Sea Island Coffee Aims to Become Home of Kopi Luwak Coffee with the Launch of the Civet Cat Coffee Collection

Sea Island Coffee Ltd., one of Europe’s leading specialists in exotic coffees, has announced the launch of a collection of Kopi Luwak Civet Cat coffees and set down its claim to be the Kopi Luwak coffee specialist in Europe via its website at

London, United Kingdom, January 20, 2011 --( Guy Wilmot of Sea Island Coffee said, “There is a lot of hype and press about Kopi Luwak coffee and it’s finally entering the mainstream. We get orders from all over the world.

“But, for those who haven’t heard of Kopi Luwak, I feel I should explain what it’s all about. Kopi Luwak coffee is derived from the droppings of Asian Palm Civet Cats. They inhabit the islands of Sumatra, Java and Sulawesi in the Indonesian Archipelago, in the Benguet region of the northern Philippines, in Bali and in India. It’s made from coffee cherries which have been eaten by and passed through the digestive tract of the Civet, which are catlike animals with long noses that love their coffee cherries fresh. They move at night, creeping along the coffee plants, sniffing out sweet red coffee cherries and selecting only the ripest ones. After chewing off the fruity exterior, the Civets swallow the bean whole and enzymes within the stomach massage the beans, smoothing off the harsh edges while passing through their system undigested. Food scientists believe that the enzymes add to the flavour by breaking down any residual bitterness. The droppings are then collected and washed hygienically and thoroughly before being given only a light roast in order not to destroy the coffee’s complex flavours.”

In the early days, Kopi Luwak would be collected in the wild from a ‘latrine’, a specific place where the civet would defecate as a means of marking its territory. However, more commonly today, captured civets are fed raw cherries, which are then subsequently processed. But, in the case of Sea Island Coffee, all the Civet Cat Coffees are collected from civets in the wild. On this issue, Guy Wilmot commented, “Unfortunately, many Kopi Luwak coffees are produced from captured civets. We receive many such offers, but turn them down. Our focus is on quality and wild civets always pick the ripest cherries whereas farmed civets are often given unripened cherries. Of course, it costs more for us to import, but the end result is in the cup. Moreover, we are in principle opposed to the farming of civet cats.”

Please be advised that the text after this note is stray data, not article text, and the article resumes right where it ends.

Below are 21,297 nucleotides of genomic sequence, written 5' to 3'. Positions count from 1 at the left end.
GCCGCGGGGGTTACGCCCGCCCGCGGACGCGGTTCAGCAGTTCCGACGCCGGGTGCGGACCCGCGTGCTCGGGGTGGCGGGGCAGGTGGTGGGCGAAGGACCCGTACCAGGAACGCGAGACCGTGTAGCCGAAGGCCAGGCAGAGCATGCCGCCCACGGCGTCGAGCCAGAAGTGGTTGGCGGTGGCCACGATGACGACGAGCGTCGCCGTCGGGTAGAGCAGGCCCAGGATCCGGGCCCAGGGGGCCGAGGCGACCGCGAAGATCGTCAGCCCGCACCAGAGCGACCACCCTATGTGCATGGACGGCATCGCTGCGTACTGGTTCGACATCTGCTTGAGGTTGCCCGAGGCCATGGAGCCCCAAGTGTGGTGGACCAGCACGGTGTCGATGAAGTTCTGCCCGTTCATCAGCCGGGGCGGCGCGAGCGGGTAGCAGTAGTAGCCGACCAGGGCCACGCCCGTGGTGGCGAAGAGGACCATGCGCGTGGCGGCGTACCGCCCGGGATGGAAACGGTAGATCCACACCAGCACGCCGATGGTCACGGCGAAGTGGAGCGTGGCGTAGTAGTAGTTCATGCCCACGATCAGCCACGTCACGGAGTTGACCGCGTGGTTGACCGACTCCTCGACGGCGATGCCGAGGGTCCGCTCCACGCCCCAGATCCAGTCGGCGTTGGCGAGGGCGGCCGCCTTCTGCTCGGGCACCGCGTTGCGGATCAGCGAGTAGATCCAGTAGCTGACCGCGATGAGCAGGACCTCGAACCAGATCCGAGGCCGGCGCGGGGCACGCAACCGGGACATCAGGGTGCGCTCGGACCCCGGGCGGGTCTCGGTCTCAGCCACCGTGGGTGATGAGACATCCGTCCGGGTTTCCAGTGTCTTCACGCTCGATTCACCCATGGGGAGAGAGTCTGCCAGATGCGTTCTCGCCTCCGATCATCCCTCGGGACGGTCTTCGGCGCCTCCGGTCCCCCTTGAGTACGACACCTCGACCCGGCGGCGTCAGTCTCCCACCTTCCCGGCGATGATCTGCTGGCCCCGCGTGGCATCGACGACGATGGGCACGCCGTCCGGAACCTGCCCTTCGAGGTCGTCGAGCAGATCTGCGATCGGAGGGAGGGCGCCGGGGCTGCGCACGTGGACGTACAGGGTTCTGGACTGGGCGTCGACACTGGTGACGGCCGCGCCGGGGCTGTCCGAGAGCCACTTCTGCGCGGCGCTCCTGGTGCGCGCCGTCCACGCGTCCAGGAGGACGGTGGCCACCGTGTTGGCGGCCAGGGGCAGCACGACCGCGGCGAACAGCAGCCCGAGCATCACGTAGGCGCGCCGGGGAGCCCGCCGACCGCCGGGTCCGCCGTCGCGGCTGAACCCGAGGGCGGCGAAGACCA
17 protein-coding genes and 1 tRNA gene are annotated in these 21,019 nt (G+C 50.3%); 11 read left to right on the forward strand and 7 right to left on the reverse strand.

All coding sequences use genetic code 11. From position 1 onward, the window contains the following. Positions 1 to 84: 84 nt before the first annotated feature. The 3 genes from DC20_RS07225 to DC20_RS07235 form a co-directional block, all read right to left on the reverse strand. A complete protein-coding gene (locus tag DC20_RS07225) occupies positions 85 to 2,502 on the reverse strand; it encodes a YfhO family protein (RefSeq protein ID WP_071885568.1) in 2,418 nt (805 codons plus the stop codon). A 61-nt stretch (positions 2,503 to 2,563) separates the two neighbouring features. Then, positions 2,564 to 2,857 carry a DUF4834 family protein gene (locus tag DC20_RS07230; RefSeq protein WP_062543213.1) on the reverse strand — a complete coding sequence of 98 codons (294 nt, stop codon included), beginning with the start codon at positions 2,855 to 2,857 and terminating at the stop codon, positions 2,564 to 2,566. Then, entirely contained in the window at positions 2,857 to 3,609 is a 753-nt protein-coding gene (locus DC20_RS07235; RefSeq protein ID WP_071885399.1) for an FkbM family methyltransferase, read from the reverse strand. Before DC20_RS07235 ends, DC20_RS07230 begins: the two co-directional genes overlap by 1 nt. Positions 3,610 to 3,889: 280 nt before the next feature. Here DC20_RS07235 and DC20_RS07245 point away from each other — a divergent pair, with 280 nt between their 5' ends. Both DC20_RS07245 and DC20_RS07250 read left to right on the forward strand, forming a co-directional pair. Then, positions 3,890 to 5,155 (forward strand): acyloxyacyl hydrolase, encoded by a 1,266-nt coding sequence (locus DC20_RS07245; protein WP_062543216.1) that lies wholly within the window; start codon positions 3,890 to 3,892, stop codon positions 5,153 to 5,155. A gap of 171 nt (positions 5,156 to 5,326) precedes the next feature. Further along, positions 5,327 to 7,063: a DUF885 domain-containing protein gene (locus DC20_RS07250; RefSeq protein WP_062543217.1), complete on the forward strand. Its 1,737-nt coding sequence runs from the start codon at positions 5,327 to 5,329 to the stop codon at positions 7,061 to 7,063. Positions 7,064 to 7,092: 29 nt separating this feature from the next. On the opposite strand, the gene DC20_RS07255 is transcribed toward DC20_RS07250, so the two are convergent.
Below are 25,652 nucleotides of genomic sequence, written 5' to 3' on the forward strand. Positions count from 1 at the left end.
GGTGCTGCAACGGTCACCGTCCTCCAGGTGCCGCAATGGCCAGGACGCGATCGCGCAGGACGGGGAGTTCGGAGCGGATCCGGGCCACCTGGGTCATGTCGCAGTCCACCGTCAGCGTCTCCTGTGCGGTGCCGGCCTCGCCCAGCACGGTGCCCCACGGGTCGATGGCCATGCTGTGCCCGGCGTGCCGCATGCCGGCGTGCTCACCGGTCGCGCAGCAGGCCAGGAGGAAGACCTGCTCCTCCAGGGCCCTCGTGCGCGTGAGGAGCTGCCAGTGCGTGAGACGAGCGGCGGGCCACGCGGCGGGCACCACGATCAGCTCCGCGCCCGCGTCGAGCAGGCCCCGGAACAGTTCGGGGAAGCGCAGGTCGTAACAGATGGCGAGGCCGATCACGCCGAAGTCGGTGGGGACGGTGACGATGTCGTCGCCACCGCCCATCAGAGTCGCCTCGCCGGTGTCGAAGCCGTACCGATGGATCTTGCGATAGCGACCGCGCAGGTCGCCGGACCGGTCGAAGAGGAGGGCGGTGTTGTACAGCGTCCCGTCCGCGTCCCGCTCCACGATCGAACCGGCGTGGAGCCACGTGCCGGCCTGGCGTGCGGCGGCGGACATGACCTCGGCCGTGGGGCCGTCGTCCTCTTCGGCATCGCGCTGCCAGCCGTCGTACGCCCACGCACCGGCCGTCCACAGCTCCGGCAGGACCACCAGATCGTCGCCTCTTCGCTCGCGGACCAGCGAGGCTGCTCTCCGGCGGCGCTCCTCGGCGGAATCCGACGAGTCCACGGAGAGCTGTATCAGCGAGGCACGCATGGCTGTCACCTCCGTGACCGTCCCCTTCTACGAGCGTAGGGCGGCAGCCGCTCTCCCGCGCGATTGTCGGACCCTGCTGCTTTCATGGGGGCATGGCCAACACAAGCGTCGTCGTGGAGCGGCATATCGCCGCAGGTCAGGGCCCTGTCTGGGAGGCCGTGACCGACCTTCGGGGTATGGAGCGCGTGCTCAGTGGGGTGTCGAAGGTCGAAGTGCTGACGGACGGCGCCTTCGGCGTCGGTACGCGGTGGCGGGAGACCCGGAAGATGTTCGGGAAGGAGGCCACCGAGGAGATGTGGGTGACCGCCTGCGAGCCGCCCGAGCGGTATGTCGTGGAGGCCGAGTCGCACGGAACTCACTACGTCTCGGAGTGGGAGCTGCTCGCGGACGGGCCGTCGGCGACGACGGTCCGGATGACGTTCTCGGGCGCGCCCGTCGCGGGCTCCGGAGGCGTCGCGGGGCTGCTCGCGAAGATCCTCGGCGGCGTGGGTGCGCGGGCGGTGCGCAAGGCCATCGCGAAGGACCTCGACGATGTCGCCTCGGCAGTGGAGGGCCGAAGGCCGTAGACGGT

Sea Island Coffee currently offers four Kopi Luwaks with plans for more Civet Cat coffees in the future. Guy Wilmot said, “We really want Sea Island Coffee to be the home of Kopi Luwak coffee in the future. We already specialises in rare and exotic coffees including Jamaica Blue Mountain and Hawaii Kona, so this was a natural progression for us. Our four Kopi Luwaks are all great examples of Civet Cat coffees. The first is Phillipine Alamid coffee. It’s produced by the Paradoxorus Philippinensis Civet in the forests of the Philippine mountains and the forest dwellers climb up before sunrise and pick the civet droppings from the forest floor.”

“The second is the Philippines Kape Musang and it’s produced in the highlands of the Benguet region in the northern Philippines at around 1900 metres above sea level. The droppings are collected by the Kankanaey and Ibaloi tribes who are indigenous people who have inhabited this land for thousands of years. They gather the droppings left by the Musangs – this is the local name for the Civet Cats – and they then carefully wash the coffee beans and lay them out in the sun to dry. It’s great because, in the past, the Musangs were hunted, but because of the popularity of this coffee and the income it brings to the community, they are now fiercely protected by the local people.”

“The third is the Balmadies Civet Cat Coffee, or ‘Monkey Parchment’ as it is called in its native India, though monkeys have nothing to do with it at all! This Kopi Luwak is collected at Balmadies Estate, a coffee farm at 1,400 metres above sea level in the Nilgiris region in southern India. The Estate uses the Bio-Dynamic method of production, which not only includes the principles and practices of Organic cultivation, but also takes into account the cosmic movements of the Sun and Moon during cultivation, including fertilization, pruning and handling, so it’s in step with nature’s cycles. As far as we know, this is the only single estate and Bio-Dynamic civet coffee in the world.”

“Finally, the fourth is Sumatra Kopi Musang. It’s produced in Banda Aceh in northern Sumatra at around 1,300 metres above sea level. Legend has it that Kopi Musang coffee was discovered by a Dutch Governor in the 17th century. At that time each and every coffee bean produced in Sumatra was exported to Holland and so the indigenous Sumatran people were left with no coffee for their own consumption. Their only option to drink coffee was to recover the one mixed with the droppings of the Civets. Then, on a regional tour, the Dutch Governor smelt a very rich coffee aroma coming from a local hut. He drank the coffee and fell in love with its sweet taste and, they say that from that day onwards, the only coffee that the Dutch Governor would drink was Kopi Musang. Well, it’s only a legend, but I can quite understand why the Governor loved it so much!”

Guy Wilmot commented, “We will see how the public respond to our new coffees. There are definitely other Kopi Luwak coffees that we are interested in.”

Sea Island Coffee Ltd
Clara Malmros